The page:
This article has been reviewed according to Science X's editorial process and policies. Editors have highlighted the following attributes while ensuring the content's credibility:


trusted source


Study reveals protein's key role in helping cilium transmit signals to the rest of the cell

Researchers identify protein's function in signal transmission by cilium in cells
Schematic of Numb's role during the activation of Hh signaling. Credit: Nature Communications (2024). DOI: 10.1038/s41467-024-47244-1

The essential role played by a protein in the functioning of cells is revealed in new work from the laboratory of Université de Montréal medical professor Frédéric Charron, holder of the Canada Research Chair in Developmental Neurobiology.

Published in Nature Communications and done jointly with researchers led by Xuecai Ge at the University of California at Merced, the study opens the door to a better understanding of the mechanisms underlying certain pathologies.

Most of the body's cells have a structure called the , or simply, cilium. This structure acts as an antenna, responsible for detecting signals in the cell's environment. Some of these signals are responsible for stimulating .

In the new study, Charron identified a protein called "Numb" with his collaborators Sabrina Schlienger, Wei-Ju Chen and Vanesa Jimenez Amilburu of the molecular biology of neural development research unit of the UdeM-affiliated Montreal Clinical Research Institute (IRCM).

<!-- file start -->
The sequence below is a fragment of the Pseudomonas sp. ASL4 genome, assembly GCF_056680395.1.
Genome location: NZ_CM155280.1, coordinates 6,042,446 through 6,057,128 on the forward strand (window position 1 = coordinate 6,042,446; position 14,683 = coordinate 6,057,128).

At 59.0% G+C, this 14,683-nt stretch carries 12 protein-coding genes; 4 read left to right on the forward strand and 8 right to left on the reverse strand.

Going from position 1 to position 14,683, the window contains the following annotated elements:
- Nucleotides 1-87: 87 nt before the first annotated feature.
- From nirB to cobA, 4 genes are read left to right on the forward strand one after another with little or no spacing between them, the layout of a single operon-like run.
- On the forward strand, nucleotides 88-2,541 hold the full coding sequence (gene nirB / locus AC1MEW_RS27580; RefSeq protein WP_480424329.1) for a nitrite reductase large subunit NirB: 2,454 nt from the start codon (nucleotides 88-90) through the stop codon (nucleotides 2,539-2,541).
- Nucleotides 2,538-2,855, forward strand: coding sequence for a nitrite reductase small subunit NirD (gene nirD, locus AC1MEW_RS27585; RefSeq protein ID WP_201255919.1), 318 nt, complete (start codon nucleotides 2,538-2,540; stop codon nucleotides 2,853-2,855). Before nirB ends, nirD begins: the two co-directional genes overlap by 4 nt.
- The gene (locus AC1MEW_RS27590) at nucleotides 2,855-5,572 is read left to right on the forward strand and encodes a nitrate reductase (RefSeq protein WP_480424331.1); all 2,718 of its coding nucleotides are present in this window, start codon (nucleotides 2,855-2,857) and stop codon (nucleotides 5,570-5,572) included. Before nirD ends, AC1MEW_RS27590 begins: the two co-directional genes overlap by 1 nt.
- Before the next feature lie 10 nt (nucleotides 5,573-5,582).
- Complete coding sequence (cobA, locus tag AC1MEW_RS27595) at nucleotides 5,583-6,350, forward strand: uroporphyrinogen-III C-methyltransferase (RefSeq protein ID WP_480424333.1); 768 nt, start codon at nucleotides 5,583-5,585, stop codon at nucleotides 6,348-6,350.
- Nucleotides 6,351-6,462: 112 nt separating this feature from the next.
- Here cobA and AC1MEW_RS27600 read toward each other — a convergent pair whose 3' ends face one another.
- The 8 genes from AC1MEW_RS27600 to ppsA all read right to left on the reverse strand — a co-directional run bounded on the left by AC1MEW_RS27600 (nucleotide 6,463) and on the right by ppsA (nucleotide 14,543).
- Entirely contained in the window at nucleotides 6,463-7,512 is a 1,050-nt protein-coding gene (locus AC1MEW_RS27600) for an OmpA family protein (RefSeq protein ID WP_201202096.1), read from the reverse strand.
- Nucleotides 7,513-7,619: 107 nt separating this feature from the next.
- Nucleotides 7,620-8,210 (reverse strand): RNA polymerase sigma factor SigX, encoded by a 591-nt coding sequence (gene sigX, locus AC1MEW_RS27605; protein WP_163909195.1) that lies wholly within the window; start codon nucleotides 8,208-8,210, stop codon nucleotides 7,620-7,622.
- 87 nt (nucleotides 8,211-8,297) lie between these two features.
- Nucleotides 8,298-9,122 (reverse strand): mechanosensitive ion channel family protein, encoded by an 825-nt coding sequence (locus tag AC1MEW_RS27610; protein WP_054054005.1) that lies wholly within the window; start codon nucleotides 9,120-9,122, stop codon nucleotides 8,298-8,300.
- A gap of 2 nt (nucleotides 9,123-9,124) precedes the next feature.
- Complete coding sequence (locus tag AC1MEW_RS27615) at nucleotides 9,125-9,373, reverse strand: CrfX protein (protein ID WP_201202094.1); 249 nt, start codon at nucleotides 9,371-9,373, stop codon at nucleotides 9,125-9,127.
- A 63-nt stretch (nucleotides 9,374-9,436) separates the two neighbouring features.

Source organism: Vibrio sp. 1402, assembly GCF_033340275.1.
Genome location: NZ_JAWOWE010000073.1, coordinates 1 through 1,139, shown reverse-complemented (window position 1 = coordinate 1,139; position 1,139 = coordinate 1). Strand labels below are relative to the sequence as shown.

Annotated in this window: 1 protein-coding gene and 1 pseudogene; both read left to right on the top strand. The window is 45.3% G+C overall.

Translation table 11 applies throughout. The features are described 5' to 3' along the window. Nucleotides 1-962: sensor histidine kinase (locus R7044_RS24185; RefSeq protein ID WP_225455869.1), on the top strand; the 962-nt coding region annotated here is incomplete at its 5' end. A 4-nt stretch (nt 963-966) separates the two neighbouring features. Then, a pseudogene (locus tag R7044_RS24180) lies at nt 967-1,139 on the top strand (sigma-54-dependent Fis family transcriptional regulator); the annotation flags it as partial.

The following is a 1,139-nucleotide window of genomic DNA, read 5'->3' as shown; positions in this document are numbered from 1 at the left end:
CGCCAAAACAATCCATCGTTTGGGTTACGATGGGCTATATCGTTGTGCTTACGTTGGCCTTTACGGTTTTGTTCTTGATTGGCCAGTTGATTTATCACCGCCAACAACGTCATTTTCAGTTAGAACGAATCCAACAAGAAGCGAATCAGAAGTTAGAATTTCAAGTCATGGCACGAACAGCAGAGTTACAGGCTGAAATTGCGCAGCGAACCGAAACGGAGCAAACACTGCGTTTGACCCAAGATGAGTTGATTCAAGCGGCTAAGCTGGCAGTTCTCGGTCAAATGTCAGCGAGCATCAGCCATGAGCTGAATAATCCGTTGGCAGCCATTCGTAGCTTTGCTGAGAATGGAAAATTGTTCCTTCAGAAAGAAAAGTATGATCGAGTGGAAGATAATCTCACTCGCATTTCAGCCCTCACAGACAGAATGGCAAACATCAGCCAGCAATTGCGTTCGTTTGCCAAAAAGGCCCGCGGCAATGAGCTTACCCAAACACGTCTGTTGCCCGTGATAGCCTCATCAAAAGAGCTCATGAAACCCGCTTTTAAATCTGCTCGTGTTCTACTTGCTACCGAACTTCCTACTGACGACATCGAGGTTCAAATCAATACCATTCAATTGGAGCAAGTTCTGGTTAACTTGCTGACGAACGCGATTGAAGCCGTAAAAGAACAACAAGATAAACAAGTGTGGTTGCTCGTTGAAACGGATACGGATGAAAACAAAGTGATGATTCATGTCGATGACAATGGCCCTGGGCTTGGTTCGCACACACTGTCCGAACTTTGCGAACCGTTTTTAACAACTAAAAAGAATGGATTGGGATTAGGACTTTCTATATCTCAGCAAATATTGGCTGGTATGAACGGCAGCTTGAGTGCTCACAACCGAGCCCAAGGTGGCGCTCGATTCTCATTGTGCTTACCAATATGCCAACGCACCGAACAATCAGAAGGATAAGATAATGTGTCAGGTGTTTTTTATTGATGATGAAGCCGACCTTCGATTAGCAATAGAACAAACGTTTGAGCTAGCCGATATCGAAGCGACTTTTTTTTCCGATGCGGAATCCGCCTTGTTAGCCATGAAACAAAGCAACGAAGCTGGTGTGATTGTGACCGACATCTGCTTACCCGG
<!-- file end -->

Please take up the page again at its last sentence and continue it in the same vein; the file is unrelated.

Numb is essential for the cilium to transmit an external signal for proliferation to the rest of the cell. Without it, the signal is detected by the cilium but its information is not transmitted to the rest of the cell, preventing its effect from taking place.

In the absence of Numb, proliferation of certain brain cells does not occur. Charron's study is important because it demonstrates a new aspect of what is required for the cilium to transmit signals to the rest of the cell.

When the transmission of the signal received by the cilium is disrupted, defects in , such as cerebellar hypoplasia, can occur, as observed in mouse models studied by Charron and his team.

"Subsequent work will enable us to study this ciliary role of Numb in disease in greater detail, ultimately paving the way for new therapies," said Patricia Yam, co-first author of the study and a senior research associate at the IRCM.

More information: Xiaoliang Liu et al, Numb positively regulates Hedgehog signaling at the ciliary pocket, Nature Communications (2024). DOI: 10.1038/s41467-024-47244-1

Citation: Study reveals protein's key role in helping cilium transmit signals to the rest of the cell (2024, April 25) retrieved 23 May 2024 from
This document is subject to copyright. Apart from any fair dealing for the purpose of private study or research, no part may be reproduced without the written permission. The content is provided for information purposes only.

Explore further

Cellular cilium an early sign of mesothelioma differentiation


Feedback to editors